Figure 3 is a cross-sectional diagram of embodiment of Figure 1. Figure 4 is a simple schematic diagram another embodiment of the dentifrice-dispensi toothbrush of the present invention.
Figure 5 is a cross-sectional diagram of t embodiment of Figure 4. Figure 6 is a cross-sectional diagram showi an alternative embodiment of one portion of t structure of Figure 5.
Figure 7 is a cross-sectional diagram showi one embodiment of the dentifrice reservoir portion the toothbrush of the present invention.
Figure 8 is a cross-sectional diagram showi a variation of the reservoir embodiment of Figure 7.
Best Mode for Carrying Out the Inventioη Figure 1 shows a simplified schematic diagr of one embodiment of the present invention, while Figu 2 shows the general electrical structure of electromechanical vibrating toothbrush. The prese invention is thus illustrated and described in t context of a particular toothbrush configuration, i. the vibrating toothbrush shown in Figure 2, but should be understood that the present invention can used in other toothbrushes in which the brushhead vibrated in some manner.
Referring specifically to Figures 1 and 2, vibrating toothbrush includes a body 12 which conta drive electronics 14 located in a handle portion 13 a transducer 16, at the far end of which is positio a brushhead 18, which extends out from the toothbr body 12. The brushhead 18 is mounted for vibrati i.e. up/down or side to side, movement relative to body 12. The drive electronics 14 comprises basica a DC power supply 20, an oscillator 22, an amplifier and a transformer 26. The output of the transfor acts on a piezoelectric bimorph transducer to prod the movement of the brushhead. The toothbrush struct shown generally in Figure 2 is explained in more det in U.S. Patent No. 4,787,847, which is referred briefly above and which is incorporated by refere herein.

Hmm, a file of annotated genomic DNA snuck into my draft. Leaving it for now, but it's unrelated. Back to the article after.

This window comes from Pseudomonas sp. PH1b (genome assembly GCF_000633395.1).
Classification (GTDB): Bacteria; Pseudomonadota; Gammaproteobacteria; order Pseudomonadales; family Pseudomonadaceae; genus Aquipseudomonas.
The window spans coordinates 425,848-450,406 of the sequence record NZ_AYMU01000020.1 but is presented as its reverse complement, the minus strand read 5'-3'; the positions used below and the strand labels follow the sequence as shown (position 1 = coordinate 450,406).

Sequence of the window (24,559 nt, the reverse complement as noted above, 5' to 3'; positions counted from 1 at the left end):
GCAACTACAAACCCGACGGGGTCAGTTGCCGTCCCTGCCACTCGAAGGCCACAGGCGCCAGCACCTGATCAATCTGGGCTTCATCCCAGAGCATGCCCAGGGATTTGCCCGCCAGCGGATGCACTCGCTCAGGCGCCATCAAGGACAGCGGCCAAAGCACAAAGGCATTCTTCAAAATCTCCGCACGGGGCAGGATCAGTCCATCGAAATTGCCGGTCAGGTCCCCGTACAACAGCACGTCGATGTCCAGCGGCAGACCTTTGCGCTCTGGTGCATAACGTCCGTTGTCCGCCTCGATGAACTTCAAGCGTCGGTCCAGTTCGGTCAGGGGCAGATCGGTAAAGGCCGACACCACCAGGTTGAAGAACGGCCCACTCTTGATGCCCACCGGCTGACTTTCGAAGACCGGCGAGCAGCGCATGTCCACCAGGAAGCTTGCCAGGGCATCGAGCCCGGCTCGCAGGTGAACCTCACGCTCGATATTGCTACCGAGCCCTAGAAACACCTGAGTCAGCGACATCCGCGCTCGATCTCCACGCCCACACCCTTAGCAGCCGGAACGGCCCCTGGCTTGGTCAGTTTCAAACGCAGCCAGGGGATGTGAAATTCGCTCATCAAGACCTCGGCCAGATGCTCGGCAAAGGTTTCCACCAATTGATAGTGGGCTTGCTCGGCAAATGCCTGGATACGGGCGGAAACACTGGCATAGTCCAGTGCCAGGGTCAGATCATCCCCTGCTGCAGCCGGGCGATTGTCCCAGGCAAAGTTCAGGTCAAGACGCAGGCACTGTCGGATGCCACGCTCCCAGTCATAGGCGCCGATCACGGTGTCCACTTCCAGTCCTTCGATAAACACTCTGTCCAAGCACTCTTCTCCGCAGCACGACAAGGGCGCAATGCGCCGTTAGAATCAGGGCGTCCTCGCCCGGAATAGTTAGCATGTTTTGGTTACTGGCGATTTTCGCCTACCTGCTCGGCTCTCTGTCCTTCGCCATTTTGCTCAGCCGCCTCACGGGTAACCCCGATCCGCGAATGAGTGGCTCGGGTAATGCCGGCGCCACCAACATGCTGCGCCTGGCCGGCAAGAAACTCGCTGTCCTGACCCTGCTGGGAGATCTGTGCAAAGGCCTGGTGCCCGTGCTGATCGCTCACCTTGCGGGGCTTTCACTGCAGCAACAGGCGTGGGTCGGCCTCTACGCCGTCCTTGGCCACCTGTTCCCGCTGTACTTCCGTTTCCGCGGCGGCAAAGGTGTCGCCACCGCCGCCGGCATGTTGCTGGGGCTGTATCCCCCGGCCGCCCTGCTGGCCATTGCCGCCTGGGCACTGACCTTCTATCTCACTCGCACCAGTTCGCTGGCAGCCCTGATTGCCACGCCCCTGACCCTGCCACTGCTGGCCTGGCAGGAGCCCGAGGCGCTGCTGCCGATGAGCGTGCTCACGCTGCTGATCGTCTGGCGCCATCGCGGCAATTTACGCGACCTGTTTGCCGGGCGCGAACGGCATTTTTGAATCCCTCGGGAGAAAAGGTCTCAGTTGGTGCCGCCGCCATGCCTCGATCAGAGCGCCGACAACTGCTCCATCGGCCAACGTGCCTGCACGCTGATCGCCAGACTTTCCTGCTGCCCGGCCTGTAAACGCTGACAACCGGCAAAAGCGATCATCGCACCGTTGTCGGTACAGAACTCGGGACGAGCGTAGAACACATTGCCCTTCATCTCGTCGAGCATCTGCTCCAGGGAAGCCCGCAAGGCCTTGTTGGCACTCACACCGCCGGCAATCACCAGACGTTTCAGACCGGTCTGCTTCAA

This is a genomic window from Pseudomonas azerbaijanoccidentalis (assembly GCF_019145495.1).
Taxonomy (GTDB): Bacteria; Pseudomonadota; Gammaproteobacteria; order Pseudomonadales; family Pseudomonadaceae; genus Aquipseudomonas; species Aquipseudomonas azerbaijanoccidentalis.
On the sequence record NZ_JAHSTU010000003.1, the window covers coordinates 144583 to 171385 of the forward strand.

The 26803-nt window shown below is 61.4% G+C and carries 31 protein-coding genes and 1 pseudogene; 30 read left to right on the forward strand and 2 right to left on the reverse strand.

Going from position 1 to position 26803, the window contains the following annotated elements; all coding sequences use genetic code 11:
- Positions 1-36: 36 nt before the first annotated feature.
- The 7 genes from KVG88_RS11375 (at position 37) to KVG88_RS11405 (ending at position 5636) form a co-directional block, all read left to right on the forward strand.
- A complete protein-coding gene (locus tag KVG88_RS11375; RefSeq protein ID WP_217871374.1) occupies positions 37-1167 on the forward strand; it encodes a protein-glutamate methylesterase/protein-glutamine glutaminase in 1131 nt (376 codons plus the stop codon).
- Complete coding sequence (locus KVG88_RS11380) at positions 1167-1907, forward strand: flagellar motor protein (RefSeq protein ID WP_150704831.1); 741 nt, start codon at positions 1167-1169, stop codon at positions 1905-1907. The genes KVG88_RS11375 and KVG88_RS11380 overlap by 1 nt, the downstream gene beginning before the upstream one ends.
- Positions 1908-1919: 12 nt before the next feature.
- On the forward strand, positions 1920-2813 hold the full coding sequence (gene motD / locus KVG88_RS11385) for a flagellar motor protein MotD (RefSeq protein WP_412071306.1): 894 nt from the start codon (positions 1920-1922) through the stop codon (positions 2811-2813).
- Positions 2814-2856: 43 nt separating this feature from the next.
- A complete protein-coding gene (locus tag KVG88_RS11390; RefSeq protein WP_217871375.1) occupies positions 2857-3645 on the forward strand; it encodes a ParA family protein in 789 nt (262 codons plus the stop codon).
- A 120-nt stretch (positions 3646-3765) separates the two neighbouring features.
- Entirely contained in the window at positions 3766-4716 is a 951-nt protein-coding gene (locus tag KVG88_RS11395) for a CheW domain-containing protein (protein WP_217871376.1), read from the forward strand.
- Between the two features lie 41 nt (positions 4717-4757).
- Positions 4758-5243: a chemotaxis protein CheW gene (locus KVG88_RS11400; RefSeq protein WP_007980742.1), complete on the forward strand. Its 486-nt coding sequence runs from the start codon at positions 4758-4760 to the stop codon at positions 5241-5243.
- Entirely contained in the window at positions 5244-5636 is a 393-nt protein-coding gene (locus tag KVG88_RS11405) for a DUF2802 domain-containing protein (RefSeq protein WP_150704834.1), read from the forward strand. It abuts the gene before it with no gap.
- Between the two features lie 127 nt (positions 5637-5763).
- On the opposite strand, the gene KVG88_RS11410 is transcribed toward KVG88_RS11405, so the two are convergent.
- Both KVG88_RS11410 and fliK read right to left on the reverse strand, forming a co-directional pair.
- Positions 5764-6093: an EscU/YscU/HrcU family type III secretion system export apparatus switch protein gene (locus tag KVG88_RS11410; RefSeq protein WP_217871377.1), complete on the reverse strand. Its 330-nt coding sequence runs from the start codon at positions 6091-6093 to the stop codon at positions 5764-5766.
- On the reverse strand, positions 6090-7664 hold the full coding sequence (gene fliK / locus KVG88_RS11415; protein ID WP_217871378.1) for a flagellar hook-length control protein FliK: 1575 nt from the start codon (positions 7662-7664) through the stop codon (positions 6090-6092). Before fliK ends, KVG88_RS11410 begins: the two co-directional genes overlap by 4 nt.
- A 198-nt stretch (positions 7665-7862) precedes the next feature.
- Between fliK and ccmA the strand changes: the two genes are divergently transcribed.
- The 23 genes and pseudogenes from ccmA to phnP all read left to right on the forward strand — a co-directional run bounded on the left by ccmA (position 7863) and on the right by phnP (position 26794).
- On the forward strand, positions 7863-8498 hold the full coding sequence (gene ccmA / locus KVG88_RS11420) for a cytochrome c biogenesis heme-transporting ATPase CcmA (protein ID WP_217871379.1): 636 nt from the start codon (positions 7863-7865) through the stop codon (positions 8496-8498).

Figure 1 shows, in the body 12 of toothbrush, a dentifrice reservoir 30 located in han portion 13, and a connecting tube element 32 wh provides fluid communication between reservoir 30 brushhead 18. Figure 3 shows the embodiment of Fig 1 in more detail. A section of body 12 is shown, well as the brushhead 18, which is supported within opening at the end of the body 12 by an isolat membrane 38. Within the brushhead 18 is a channel and a small chamber 43. A tube 44 is connected channel 42 in the brushhead 18 and extends in body toward handle 13. Tube 44 connects with one end o bell-shaped casing 46, which has an internal cham 48. At the other end of casing 46 is a membrane Extending from chamber 48 through membrane 52 outwardly therefrom is a narrow tube 54 which exte into a cap 53 at the front end of the dentifr reservoir 30. Such an arrangement permits replacem of the reservoir 30 without introducing air into
SUBSTITUTESHEET other portions of the dentifrice delivery system.